Developing development

By Matthew Rech

Writing a couple of weeks ago in the New Scientist, Ethan Watters describes the exportation and globalisation of mental illness and its treatment. Focusing on the particular example of post traumatic stress disorder, Watters suggests that whilst “mental illnesses are not evenly distributed globally, and do not take the same form from place to place”, it is perhaps one of the greatest achievements of globalisation that such “culturally distinct expressions of trauma” are not only conceptualised through, but incorporated into, a homogenous, American version of mental illness.

A further case study of Watter’s report is the example of the treatment of mental illness after natural disasters, wars and genocides: all notably ignorant of “the local idioms of distress”.

Using the recent devastation of Haiti as something to help us ground these ideas, it is interesting to think of Watters’ exportation of mental illness alongside more general discourses of aid and development. Writing in Geography Compass, Andrew McGregor provides a review and history of post-development studies, with a special emphasis on an ongoing struggle to “demystify and challenge the taken-for-granted goodness and vagueness that has surrounded development since its inception” (1699).

Although necessarily going beyond the theme of mental illness here, McGregor usefully describes post-development “from its early angry incarnations to its current experimental and optimistic mood” (1688), and lays the foundations for a more grass-roots, practice-based approach to development. Such an approach would mean debunking reified structures of meaning and practice (not unlike the application of anglo-american conceptions of mental illness), and ‘couching the study of post-development in the languages of hope and possibility’.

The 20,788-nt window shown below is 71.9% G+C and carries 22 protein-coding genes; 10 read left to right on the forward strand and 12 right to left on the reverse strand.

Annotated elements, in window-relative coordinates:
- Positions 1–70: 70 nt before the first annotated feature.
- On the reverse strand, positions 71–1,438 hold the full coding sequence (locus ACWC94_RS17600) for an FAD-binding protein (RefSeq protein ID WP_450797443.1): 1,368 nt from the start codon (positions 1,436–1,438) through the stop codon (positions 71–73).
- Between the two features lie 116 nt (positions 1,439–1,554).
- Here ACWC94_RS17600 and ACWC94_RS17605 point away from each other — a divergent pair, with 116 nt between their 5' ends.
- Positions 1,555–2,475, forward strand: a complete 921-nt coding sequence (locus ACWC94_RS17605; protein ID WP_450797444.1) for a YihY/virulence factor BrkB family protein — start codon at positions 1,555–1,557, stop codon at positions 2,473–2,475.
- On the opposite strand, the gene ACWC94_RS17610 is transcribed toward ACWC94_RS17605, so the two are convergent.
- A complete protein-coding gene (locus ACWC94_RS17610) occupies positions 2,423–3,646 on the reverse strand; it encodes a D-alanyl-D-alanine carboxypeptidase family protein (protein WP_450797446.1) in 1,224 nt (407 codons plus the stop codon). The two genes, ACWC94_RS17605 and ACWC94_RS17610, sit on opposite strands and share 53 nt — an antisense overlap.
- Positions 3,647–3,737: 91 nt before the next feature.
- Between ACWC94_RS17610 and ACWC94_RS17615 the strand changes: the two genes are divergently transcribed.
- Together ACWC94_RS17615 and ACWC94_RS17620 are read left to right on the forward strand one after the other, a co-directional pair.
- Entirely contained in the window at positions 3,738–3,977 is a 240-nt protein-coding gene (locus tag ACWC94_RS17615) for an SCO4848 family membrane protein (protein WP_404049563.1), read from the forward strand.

Read McGregor A (2009) New possibilities? Shifts in Post-Development theory and practice. Geography Compass. 3. 5, 1688-1702

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About matthewrech

Matthew Rech is a doctoral student in Geography at the University of Newcastle-Upon-Tyne. His current research focuses on military recruitment practices associated with the Royal Air Force. Whilst primarily rooted in the sub-discipline of Critical Geopolitics, the project draws heavily upon key conceptual debates in cultural geography, cultural studies and aesthetic theory. The methodological approach emphasises the more-than-representational qualities of military recruitment, and the particular ways of seeing that make recruitment effective. Matthew attained his BA in Geography in 2007 and his MA in Human Geography Research in 2008, both at the University of Newcastle-Upon-Tyne. Previous dissertations have focused on systems theory and environmental policy, and the social effects of natural disaster.

3 thoughts on “Developing development

  1. Oguntoke Olusegun

    Mental illnesses in Africa do not appear to follow Watter’s report since many of such are linked to substance abuse, frustration associated with poverty and psychosocial manipulations.

  2. Badrus

    Civilization and development bring in the developing world not only tv sets, computers and music but also new illnesses which deserve to be studied .

  3. Badrus

    To be more precise we have to mention that developing countries need a new SOUND development both for people and for environment.


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